Introducing the Sprout Suppression Series
Ethylene is a plant hormone that inhibits sprout elongation once sprouting has naturally initiated. Research has shown that performance varies significantly between varieties, as some are more responsive to the hormone than others. As a result, ethylene is more effective at lower temperatures (< 5 °C) and is therefore more widely used to control sprouting on potato varieties destined for the fresh pack market, such as Nectar and Melody. Unlike CIPC, ethylene usage as a sprout suppressant is not governed by a Maximum Residue Level (MRL) threshold and because it has minimal residual effect, sprouting can resume just a few days after removal from storage, which can be a disadvantage for shelf life.
Controlling sprouting with ethylene has proved less popular with potatoes destined for processing. That is because, in addition to inhibiting sprout growth, ethylene can also increase respiration in tubers. The resulting accumulated sugars have an undesirable effect on fry colour, which varies significantly between varieties. To provide levy-payers in the processing sector with more sprout suppression options, the AHDB funded a research project to investigate the use of ethylene in combination with CIPC on the major processing varieties and to provide practical recommendations.
A gradual increase to 10 ppm of ethylene and subsequent maintenance at this concentration was sufficient to reduce sprouting to commercially acceptable levels for six months in Markies and Russet Burbank, but not Maris Piper. Ethylene treatment had an effect on fry colour but was within commercially acceptable limits for Maris Piper, Markies and Russet Burbank. A single dose of CIPC (9–16 g/t) prior to ethylene application proved more effective than either treatment alone and points towards a synergistic effect between both treatments.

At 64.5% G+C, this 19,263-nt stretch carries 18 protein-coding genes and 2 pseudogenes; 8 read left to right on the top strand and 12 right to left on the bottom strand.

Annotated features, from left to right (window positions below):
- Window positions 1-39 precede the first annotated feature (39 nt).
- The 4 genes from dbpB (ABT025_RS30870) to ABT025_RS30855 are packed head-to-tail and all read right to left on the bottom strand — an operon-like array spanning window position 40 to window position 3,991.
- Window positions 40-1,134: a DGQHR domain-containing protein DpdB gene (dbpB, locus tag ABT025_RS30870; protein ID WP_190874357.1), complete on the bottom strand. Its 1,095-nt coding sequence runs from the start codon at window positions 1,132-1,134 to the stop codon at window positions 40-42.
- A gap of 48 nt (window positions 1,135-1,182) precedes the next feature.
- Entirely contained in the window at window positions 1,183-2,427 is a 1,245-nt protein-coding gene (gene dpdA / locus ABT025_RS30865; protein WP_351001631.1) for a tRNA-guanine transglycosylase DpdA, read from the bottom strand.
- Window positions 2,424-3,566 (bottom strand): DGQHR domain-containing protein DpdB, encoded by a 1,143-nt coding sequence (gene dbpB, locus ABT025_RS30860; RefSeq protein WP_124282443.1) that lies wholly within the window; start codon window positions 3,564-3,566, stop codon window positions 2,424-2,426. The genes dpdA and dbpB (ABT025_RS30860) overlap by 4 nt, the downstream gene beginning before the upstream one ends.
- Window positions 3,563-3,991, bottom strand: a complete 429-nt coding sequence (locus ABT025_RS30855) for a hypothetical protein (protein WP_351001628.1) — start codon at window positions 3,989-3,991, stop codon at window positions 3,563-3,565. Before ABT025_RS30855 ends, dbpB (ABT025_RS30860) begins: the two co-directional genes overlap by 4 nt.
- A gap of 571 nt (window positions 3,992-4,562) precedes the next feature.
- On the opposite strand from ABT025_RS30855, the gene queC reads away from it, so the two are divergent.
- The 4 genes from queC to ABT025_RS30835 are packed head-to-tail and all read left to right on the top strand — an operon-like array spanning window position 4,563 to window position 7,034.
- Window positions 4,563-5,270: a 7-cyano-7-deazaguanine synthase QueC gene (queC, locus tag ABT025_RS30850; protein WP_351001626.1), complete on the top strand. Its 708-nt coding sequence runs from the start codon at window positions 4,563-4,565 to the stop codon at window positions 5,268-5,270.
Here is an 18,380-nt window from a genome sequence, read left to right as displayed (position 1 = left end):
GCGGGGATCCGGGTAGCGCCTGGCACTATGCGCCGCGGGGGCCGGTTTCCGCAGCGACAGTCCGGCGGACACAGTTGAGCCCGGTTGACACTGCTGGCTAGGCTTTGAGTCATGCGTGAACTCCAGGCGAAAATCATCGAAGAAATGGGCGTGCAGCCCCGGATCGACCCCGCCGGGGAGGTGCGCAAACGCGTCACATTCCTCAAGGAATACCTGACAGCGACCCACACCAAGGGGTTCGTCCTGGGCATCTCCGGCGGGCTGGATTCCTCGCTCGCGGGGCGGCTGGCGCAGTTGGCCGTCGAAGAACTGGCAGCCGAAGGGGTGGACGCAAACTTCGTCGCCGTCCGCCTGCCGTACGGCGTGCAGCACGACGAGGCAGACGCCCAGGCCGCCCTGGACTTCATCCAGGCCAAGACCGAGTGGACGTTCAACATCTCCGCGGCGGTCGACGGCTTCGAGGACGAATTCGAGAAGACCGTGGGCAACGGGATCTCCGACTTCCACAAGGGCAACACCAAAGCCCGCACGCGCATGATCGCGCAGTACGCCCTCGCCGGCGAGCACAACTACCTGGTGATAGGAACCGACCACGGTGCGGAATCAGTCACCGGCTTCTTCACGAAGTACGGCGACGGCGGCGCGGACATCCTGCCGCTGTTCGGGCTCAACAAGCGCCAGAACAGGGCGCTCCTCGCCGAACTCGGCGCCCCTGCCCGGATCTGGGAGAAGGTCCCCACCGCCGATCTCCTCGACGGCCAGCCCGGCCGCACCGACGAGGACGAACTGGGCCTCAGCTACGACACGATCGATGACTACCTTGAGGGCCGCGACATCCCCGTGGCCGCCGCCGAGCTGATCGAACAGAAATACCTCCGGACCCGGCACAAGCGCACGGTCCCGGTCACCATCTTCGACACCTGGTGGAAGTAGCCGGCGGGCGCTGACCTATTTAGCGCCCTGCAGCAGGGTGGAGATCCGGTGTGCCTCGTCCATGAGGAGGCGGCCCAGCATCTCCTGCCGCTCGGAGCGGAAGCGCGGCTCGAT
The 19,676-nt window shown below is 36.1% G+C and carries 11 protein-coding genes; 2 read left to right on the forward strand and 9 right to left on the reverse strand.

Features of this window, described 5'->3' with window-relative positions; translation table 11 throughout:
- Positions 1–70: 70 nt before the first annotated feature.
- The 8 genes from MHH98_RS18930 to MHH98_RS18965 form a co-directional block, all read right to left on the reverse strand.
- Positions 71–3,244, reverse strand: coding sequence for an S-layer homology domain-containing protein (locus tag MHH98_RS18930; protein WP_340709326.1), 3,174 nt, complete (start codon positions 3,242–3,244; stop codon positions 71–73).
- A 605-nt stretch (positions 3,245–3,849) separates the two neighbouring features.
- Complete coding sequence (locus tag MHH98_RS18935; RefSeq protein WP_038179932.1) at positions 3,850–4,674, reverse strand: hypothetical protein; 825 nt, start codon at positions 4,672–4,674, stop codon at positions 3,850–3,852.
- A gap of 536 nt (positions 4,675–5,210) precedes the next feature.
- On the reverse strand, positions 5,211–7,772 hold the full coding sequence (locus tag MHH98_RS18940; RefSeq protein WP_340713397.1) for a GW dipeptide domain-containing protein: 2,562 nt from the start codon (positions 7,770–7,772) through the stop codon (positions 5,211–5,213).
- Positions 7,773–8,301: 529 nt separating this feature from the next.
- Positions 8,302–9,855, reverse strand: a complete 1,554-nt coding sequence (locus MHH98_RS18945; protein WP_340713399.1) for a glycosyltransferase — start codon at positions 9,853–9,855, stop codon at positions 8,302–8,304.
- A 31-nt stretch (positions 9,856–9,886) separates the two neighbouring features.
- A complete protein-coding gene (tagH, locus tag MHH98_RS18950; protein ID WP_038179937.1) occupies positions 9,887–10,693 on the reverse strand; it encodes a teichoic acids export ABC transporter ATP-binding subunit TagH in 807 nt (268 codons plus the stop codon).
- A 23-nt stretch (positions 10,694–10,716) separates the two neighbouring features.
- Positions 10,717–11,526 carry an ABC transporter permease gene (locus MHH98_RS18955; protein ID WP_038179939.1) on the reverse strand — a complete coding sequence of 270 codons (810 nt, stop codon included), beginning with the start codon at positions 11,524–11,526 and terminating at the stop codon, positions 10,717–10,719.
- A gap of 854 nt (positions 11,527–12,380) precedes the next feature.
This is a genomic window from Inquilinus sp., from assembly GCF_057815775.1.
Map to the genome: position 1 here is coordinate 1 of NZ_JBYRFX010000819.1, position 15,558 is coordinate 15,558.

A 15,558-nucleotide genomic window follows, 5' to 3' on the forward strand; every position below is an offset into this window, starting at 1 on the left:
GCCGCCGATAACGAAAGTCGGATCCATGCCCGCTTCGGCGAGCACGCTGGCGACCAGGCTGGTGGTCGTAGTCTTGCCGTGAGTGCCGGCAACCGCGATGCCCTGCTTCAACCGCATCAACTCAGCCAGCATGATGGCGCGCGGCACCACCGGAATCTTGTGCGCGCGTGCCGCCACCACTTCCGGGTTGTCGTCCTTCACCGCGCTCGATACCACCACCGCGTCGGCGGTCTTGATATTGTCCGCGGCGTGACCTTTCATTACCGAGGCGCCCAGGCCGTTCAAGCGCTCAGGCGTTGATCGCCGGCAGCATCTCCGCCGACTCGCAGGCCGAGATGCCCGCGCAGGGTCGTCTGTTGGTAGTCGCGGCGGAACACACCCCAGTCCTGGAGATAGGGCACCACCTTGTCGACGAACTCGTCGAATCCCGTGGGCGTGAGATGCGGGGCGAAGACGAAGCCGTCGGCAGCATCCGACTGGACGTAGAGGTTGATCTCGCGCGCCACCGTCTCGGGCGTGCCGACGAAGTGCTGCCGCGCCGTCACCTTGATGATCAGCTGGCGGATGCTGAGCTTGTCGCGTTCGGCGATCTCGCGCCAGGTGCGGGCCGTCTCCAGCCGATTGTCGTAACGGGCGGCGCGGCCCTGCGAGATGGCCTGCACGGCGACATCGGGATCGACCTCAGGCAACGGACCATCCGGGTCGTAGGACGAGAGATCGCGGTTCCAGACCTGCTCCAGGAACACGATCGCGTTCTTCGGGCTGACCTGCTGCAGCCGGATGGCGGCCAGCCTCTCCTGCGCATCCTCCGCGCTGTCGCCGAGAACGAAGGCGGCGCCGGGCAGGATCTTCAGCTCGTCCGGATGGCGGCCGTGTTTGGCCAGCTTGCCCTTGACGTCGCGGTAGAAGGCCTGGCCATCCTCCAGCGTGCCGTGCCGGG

Research so far has demonstrated that, while effective sprout suppression with ethylene as a lone treatment or in combination with CIPC can be achieved for fresh market and processing varieties, not all varieties respond effectively. As a store manager, make sure to consider this varietal component when using ethylene to control sprouting and to closely follow suppliers’ guidelines.
More research into ethylene and other alternatives are currently underway, as previously reported in the July and September issues of the Storage Bulletin. Read the full report on using maleic hydrazide as a sprout suppressant.
More information on application and how ethylene compares to other sprout suppression options can be found in the third edition of the Potato Store Managers’ Guide.
If you are interested in testing out ethylene in your own stores, contact our sprout suppression specialists free of charge on the Storage Advice Line 0800 0282 111 or email us at email@example.com